UCLA finance professor Bhagwan Chowdhry is making the latest studies in the fields of finance and accounting more accessible and easier for the general public to understand, and he hopes that may be the beginning of a trend.

Seeing an idea he first hatched as a University of Chicago business student to fruition, Chowdhry is now the creator and executive editor of FAMe jagazine (Finance and Accounting Memos journal-magazine), a quarterly publication that compiles the most exciting studies in accounting and finance and presents them to the public with an easy-to-understand lexicon.

“When you’re writing a paper in your field, you think everything is crystal-clear because you’ve been working on that paper for five-to-10 years,” Chowdhry said. “But it’s not crystal-clear to your readers. So in this magazine, if we can use a simpler word, we use a simpler word.”

FAMe launched its first issue in print last June at a conference and mailed out 10,000 copies to business schools, academics, students and business journalists at the end of July. The first and second issues are now available online.

Chowdhry and the FAMe editorial board are currently looking for a sponsor so they can print the second issue. They are also in the process of compiling the third and fourth issues.

The response to the first issue has been overwhelmingly positive, the professor said, and he and the editorial board are still trying to figure out how they’ll handle subscriptions in the future.

“[People] like this idea and the way we produce it,” Chowdhry said. “We have a hard-copy version, we have an online version. People can read it on their tablets, on their iPads and on the web. So we’re making it easy.”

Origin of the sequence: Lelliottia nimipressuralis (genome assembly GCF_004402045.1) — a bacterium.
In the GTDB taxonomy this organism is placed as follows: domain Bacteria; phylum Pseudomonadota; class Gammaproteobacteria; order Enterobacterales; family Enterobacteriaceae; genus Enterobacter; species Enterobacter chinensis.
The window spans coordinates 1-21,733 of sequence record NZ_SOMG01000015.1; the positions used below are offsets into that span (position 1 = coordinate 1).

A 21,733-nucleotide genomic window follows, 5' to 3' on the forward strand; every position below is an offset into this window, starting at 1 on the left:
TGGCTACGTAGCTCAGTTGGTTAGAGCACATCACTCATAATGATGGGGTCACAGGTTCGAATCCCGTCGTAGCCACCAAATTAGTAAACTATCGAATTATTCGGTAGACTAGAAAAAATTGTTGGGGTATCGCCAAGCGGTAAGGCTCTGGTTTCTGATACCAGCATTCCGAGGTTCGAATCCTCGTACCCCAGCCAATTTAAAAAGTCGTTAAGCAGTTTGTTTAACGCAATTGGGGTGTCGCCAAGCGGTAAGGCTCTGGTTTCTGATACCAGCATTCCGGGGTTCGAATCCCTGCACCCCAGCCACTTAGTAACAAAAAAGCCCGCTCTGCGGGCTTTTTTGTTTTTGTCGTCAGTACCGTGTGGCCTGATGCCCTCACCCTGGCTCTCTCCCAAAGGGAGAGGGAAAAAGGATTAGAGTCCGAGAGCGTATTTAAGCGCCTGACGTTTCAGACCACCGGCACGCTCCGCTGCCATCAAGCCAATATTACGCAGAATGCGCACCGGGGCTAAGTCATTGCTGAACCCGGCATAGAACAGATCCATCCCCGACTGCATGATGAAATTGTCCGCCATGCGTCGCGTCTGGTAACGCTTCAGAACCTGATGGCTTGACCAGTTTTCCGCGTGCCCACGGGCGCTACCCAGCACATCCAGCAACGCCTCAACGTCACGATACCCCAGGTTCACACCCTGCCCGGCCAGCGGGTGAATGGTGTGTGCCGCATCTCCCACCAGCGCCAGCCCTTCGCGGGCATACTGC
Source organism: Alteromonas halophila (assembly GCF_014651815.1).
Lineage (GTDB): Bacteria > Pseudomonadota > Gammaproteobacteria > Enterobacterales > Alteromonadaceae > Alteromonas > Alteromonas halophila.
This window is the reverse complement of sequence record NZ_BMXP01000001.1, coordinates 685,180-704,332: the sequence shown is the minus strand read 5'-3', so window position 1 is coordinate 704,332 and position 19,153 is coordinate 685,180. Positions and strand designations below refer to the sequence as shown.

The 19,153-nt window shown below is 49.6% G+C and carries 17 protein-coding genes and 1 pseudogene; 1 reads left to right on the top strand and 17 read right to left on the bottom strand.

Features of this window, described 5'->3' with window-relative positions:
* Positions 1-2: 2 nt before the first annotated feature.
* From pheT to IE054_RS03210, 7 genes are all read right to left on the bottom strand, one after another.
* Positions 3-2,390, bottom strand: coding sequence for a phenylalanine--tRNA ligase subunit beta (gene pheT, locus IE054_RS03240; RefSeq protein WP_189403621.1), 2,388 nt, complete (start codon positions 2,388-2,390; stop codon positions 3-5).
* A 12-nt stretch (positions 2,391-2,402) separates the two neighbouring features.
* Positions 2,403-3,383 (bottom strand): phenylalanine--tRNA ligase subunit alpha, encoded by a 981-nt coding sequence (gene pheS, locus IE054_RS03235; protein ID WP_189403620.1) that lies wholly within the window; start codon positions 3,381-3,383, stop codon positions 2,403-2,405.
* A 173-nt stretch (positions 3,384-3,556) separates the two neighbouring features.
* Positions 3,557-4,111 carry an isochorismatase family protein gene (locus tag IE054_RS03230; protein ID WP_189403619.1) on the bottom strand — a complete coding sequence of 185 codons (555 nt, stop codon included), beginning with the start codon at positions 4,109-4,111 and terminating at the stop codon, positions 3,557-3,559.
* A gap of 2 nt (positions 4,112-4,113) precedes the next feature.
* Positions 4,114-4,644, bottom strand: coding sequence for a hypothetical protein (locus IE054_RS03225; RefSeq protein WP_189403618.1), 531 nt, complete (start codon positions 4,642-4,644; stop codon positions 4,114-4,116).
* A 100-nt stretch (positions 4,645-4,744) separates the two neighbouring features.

Chowdhry decided to make scholarly findings in finance and accounting more accessible to a wider audience because, with scholarly papers, the author’s original intent and excitement of purpose can sometimes get lost in the “rigor” of the peer review process, he said.

“By the time the paper is done, it’s right, it’s rigorous, and the editors have checked off everything, but it’s kind of lost its original appeal, what motivated you to write it in the first place,” Chowdhry said. “So what we do is go back to the authors and say, ‘Okay, now that the paper has been reviewed, published and accepted, why don’t we write a four- or five-page version of that same idea that would be accessible to a wider audience so people get to know what we’re doing rather than having the paper lose its impact.’”

Chowdhry praises the peer review process as a necessary step toward ensuring the efficacy of an idea and the originality of a concept, but the result is often a “50-page paper no layman is going to read.” FAMe Jagazine simply gets to the meat of a study, allowing readers to access the center of an idea immediately, without having to read around all of the “robustness checks” that can try people's interest, he said.

The FAMe editorial board is not using this publication as a means to bypass scholarly journals. In fact, they’re trying to do the opposite, the professor explained.

“We hope this magazine will increase the viewership of scholarly journals,” Chowdhry said. “Think of it: Who’s going to read the original journal article? Only the experts. [FAMe] is making rigorous research more accessible to a wider audience.”

FAMe asks its readers not to quote directly from its pages, but rather to cite the original article from the original publication. Furthermore, FAMe only publishes articles that have already been published in peer-reviewed journals.

“We are not trying to supersede the review process,” Chowdhry said. “We are saying the review process is important; it has a role. But once it’s done, rather than letting the paper languish and disappear, we want to make it more visible.”

Chowdhry said he hopes the publication will motivate more academics to read the work of their peers and provide easier access to material for graduate and Ph.D. students as they pursue their own research. He also hopes the news media will be more likely to cite these studies because of the reader-friendly format.

“I’m actually hoping — and this is just a hope — that people in other fields will pick this [magazine] up,” Chowdhry said. “[Density of material] is something that plagues other fields as well, so we are hoping that if this is a successful experiment, other fields will actually emulate it.”